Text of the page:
Despite a recent cease-fire deal, Armenian separatists have continued attacking Azerbaijani forces and civilians as the number of victims continues to rise.
Azerbaijan's Defense Ministry said in a statement Tuesday that Armenian forces staged night attacks in a bid to recapture previously lost positions.
According to the ministry, while repelling the attacks, the Azerbaijan military destroyed three Grad type multiple launch rocket systems (MLRSs), one ZSU-23-4 self-propelled anti-aircraft weapon system, two BMP-2 infantry fighting vehicles (IFVs), three Giatsint B howitzers, one D-20 type howitzer, three unmanned aerial vehicles (UAVs) and a few personnel carriers, neutralizing many Armenian soldiers in the process.
Apart from regular troops from different Armenian Army regiments, volunteers participated in the night attacks conducted by small groups, but suffered heavy human and material losses, the statement added.
The Azerbaijani military has acted in compliance with the cease-fire and has not conducted any war maneuvers, it underlined.
In a separate statement, the ministry also stated that Armenian forces had opened fire on residential areas in Azerbaijan's Aghjabadi, Aghdam, Tartar and Goranboy provinces.
As the attacks by the Armenian separatists continue, the number of victims continues to increase.
Later on the same day, Azerbaijan’s Prosecutor General’s Office said 42 Azerbaijani civilians have lost their lives, while 206 others sustained injuries in Armenian forces’ attacks on civilian settlements.
In a statement, the office said 479 houses, 66 apartments and 241 public buildings were destroyed in the attacks carried out by Armenia from Sept. 27 to Oct. 13.
Following meetings in Moscow on Oct. 10, Azerbaijan and Armenia agreed on a humanitarian cease-fire so that conflicting sides could retrieve bodies left on the battlefield in Nagorno-Karabakh and hold prisoners' exchange.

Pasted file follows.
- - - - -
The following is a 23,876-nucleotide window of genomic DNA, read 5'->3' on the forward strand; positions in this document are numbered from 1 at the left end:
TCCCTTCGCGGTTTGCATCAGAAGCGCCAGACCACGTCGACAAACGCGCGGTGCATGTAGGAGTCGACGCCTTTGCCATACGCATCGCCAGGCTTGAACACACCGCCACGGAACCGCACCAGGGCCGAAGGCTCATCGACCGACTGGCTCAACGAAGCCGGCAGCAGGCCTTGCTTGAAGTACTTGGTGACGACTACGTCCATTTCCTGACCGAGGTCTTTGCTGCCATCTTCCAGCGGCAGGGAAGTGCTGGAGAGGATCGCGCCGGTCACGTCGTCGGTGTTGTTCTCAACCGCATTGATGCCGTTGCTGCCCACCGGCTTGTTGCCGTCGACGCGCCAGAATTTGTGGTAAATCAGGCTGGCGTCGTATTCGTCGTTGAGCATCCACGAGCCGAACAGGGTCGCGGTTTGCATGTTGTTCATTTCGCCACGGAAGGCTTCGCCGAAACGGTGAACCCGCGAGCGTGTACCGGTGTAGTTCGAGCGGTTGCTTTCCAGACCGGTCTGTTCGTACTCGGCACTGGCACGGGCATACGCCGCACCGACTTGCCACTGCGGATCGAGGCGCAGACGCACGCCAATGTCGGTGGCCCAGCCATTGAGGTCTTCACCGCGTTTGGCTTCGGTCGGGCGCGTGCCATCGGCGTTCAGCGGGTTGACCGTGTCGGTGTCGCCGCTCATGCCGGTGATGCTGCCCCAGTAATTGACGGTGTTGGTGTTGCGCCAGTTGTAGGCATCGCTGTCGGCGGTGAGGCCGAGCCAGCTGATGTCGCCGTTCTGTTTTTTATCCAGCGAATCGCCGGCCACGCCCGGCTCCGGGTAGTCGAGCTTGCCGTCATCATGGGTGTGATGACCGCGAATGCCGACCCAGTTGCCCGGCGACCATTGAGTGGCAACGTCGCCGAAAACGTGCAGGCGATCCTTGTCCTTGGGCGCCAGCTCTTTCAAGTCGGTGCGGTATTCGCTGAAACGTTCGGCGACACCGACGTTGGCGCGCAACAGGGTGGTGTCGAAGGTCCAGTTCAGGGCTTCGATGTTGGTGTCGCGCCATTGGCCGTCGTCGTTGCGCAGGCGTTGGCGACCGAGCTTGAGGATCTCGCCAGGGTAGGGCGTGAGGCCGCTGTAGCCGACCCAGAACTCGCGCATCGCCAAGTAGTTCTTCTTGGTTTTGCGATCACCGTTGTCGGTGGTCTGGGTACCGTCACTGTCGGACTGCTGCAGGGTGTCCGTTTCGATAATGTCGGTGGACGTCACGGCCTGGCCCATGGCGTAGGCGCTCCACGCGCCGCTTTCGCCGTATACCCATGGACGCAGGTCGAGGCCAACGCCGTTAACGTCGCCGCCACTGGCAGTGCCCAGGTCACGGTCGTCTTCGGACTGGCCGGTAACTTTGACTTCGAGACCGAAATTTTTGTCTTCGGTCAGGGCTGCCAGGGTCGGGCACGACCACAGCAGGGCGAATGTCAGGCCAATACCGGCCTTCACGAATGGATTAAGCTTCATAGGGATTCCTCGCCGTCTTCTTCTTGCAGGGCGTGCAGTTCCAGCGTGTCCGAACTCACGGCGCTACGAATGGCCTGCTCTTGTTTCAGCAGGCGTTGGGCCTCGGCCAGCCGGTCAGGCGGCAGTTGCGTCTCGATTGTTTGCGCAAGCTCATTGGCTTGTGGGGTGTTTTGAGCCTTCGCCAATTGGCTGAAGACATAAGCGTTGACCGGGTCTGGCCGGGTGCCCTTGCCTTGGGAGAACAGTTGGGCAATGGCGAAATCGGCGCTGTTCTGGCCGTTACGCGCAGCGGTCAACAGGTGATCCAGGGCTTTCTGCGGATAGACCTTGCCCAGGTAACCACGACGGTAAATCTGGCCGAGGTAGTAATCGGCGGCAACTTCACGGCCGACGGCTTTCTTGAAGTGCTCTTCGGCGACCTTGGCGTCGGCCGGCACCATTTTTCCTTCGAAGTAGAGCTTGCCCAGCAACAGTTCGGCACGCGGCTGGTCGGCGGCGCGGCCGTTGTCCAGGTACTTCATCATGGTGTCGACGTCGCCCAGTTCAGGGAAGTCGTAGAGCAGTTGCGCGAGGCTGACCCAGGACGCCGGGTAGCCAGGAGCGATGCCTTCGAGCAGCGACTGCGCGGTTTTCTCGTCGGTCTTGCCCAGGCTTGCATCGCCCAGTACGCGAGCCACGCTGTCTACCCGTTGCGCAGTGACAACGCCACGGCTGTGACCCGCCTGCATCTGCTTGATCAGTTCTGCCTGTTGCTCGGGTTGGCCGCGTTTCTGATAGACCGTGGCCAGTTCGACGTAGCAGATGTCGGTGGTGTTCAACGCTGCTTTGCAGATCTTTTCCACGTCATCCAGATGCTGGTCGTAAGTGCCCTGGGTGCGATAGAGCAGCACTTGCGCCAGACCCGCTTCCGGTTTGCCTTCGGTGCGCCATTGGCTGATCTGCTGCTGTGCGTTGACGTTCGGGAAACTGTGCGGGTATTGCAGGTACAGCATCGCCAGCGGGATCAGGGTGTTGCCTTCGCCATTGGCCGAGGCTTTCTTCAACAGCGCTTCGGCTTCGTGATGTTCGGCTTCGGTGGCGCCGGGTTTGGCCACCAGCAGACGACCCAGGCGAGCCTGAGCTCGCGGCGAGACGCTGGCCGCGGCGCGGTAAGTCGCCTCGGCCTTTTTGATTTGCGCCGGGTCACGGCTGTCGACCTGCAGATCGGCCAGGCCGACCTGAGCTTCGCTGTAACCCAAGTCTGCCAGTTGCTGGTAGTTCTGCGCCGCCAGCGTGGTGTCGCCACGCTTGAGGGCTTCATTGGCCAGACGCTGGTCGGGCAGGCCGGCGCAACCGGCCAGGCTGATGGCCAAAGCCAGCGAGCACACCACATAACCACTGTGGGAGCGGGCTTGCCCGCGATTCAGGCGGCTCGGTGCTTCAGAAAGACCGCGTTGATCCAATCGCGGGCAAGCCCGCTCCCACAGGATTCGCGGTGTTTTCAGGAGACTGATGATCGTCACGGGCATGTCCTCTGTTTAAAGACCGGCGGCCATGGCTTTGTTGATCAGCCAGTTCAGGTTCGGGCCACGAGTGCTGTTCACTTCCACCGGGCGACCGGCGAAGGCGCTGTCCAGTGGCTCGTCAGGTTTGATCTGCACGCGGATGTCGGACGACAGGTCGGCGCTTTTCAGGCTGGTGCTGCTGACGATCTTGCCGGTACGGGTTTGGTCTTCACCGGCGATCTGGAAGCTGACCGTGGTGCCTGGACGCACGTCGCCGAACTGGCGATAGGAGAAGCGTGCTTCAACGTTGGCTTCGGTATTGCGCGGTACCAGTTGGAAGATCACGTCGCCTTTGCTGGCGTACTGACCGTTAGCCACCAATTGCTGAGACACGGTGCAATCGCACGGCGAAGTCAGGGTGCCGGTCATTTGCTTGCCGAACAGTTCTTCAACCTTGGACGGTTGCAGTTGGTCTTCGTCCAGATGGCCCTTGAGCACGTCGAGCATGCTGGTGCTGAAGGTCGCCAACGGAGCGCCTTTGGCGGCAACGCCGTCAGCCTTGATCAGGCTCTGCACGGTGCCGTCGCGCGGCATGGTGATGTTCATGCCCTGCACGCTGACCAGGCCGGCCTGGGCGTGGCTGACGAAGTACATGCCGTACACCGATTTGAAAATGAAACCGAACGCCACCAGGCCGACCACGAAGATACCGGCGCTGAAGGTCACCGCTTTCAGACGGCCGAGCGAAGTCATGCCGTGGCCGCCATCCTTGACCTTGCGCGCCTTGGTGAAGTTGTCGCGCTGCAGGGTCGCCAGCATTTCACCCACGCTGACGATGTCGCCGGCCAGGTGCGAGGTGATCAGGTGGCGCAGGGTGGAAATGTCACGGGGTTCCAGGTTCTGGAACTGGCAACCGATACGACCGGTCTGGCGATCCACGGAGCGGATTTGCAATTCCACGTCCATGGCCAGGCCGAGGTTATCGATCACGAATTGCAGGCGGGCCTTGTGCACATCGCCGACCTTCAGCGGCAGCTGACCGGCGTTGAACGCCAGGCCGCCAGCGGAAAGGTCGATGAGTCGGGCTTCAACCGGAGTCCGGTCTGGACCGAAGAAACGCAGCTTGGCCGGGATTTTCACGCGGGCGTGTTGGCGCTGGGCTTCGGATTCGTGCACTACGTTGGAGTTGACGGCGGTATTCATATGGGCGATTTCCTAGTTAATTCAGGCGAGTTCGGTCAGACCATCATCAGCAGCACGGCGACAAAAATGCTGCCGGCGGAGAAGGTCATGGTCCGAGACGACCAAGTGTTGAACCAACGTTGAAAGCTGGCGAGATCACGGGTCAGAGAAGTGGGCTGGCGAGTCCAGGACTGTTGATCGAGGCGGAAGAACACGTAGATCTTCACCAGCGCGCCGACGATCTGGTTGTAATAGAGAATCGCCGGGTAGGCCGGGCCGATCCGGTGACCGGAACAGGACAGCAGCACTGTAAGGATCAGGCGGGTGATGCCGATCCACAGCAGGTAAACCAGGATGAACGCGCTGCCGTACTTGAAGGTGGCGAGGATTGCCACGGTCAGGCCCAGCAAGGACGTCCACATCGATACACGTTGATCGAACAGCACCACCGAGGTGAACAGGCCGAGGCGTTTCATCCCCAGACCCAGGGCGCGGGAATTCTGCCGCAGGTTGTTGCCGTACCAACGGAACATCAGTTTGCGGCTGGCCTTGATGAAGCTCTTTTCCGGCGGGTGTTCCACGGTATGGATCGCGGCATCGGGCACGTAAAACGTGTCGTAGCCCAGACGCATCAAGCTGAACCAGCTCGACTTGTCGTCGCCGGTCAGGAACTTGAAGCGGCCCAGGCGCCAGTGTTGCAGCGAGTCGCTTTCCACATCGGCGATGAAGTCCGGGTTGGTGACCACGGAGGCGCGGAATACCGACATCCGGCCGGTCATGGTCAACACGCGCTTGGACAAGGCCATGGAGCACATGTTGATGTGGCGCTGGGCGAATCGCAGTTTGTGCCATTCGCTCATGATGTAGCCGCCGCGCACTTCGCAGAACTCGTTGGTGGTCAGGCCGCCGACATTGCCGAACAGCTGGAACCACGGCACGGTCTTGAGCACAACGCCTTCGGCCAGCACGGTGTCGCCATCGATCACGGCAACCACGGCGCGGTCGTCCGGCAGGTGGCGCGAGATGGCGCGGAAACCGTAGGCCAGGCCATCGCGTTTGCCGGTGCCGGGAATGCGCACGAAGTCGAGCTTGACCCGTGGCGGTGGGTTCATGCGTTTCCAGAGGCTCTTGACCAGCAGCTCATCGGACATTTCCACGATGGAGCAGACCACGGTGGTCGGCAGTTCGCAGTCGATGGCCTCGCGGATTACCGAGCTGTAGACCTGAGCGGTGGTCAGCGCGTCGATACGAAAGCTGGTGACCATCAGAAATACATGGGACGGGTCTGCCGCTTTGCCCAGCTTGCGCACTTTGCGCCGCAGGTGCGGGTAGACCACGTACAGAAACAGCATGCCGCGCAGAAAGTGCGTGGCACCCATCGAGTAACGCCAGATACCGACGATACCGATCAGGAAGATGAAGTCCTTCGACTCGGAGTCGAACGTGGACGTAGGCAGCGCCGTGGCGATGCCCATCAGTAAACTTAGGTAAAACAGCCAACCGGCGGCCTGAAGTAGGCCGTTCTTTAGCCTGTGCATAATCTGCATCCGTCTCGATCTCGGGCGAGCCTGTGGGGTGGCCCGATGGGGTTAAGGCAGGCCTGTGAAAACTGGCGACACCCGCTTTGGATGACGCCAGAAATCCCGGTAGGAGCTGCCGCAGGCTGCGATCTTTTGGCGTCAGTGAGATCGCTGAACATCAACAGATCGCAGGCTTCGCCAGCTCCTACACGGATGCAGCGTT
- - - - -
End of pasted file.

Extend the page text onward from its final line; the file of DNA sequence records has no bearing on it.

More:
The cease-fire did not survive even for a full day, as Yerevan launched a missile attack against civilians on Azerbaijan's second-largest city, Ganja on Sunday.
Despite the decision to cease hostilities, Armenian forces launched a missile strike on Azerbaijan’s second-largest city, Ganja – despite the region being outside the frontline zone – leaving at least 10 dead and 35 others wounded, including women and children.
ICRC preparing for the exchange
Meanwhile, the International Committee of the Red Cross (ICRC) announced that it is working on an operation to facilitate the transfer of the bodies of those killed in the occupied Nagorno-Karabakh conflict, as well as the release of detainees.
"The ICRC is ready to ease handover of bodies of those killed in the Nagorno-Karabakh conflict and the release of detainees, but the sides need to agree on the format between themselves," Martin Schuepp, ICRC Eurasia regional director, told a news briefing in Geneva said.
The envoy noted that the committee was "passing proposals back and forth" but an operational and logistical arrangement would be necessary in addition to guarantees on the safety of the ICRC teams for such an operation to take place.
Turkish gov’t, opposition back Azerbaijan